"If the police chief believed the tone was improper or even if the facts were subject to interpretation, the appropriate response is to call the editor. Or write a letter to the editor or an (opinion piece),'' Ewert said.


0 ‘Secret society’ conspires to hike water rates, seize power, district claims

Has Water World skulduggery reached new and alarming lows?
San Diego officials are accusing their brethren in Orange andLos Angeles counties of forming a “Secret Society” and running a “shadow government” that aims to hike water rates ever higher and control machinations of the Metropolitan Water District of Southern California – the largest and most powerful water supplier in America.
Brandishing a bulging binder with hundreds of pages of internal emails between water officials and their pricey consultants, theSan Diego County Water Authority pointed the finger at theMunicipal Water District of Orange County as a ringleader of this Secret Society, and said that the cities of Anaheim andSanta Ana are among the puppet masters pulling MWD’s strings.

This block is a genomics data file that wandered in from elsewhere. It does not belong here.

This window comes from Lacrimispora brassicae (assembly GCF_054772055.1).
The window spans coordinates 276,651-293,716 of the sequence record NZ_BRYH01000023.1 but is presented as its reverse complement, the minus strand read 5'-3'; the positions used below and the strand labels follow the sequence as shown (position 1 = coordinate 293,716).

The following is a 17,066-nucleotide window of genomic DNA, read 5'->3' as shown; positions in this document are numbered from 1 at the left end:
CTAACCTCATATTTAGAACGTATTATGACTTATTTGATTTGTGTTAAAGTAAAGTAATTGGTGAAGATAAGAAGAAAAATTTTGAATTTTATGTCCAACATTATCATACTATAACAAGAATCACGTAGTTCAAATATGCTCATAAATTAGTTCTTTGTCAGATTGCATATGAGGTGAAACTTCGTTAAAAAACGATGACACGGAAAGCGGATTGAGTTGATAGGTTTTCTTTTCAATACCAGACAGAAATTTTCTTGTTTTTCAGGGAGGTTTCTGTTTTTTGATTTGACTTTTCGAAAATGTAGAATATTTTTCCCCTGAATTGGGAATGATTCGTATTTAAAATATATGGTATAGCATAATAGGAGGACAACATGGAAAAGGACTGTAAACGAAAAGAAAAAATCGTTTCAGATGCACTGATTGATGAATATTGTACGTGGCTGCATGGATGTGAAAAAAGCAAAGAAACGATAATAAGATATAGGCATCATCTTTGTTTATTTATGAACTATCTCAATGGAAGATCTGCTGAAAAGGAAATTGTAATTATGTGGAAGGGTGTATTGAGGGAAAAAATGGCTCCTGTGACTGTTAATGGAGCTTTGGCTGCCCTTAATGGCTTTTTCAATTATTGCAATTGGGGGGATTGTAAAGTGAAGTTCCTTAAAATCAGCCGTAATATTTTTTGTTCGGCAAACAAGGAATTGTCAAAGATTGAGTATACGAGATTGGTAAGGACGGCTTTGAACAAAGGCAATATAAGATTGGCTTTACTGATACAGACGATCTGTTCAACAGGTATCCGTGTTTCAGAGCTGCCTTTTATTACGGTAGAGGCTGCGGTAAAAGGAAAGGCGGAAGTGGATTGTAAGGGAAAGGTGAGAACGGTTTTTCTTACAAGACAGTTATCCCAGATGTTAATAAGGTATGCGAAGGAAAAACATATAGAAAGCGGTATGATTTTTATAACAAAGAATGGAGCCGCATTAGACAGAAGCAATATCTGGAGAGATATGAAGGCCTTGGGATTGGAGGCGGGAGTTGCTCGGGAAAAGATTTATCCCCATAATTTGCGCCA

That binder, filled with documents obtained under the California Public Records Act,  has “revealed that those agencies joined together in a secret shadow government to control water rates and other decisions at California’s largest public water agency and to discriminate against the San Diego County Water Authority and its ratepayers,” said an emailed statement that quickly piqued our interest here at The Watchdog.

0 Tank firing randomly into Syrian town 13/03/12

This tank is driving around in a street in Ma'arrat al Nouman, Idlib province, an it appears to be firing randomly into the city. This was reportedly taken today:

 Ma'arrat al Nouman, Idlib province 

0 As Israel-Gaza truce takes hold, propaganda war continues online

After four days of cross-border violence between Gaza and Israel, claiming the lives of 23 Palestinians, a reported truce mediated by Egypt has brought a “shaky calm” to the region, The Post’s Karin Brulliard reports.

Masked Palestinian militants ride on a truck after a news conference in Gaza City on Tuesday. Israel halted its airstrikes against Gaza Strip militants early that day. (Adel Hana - AP)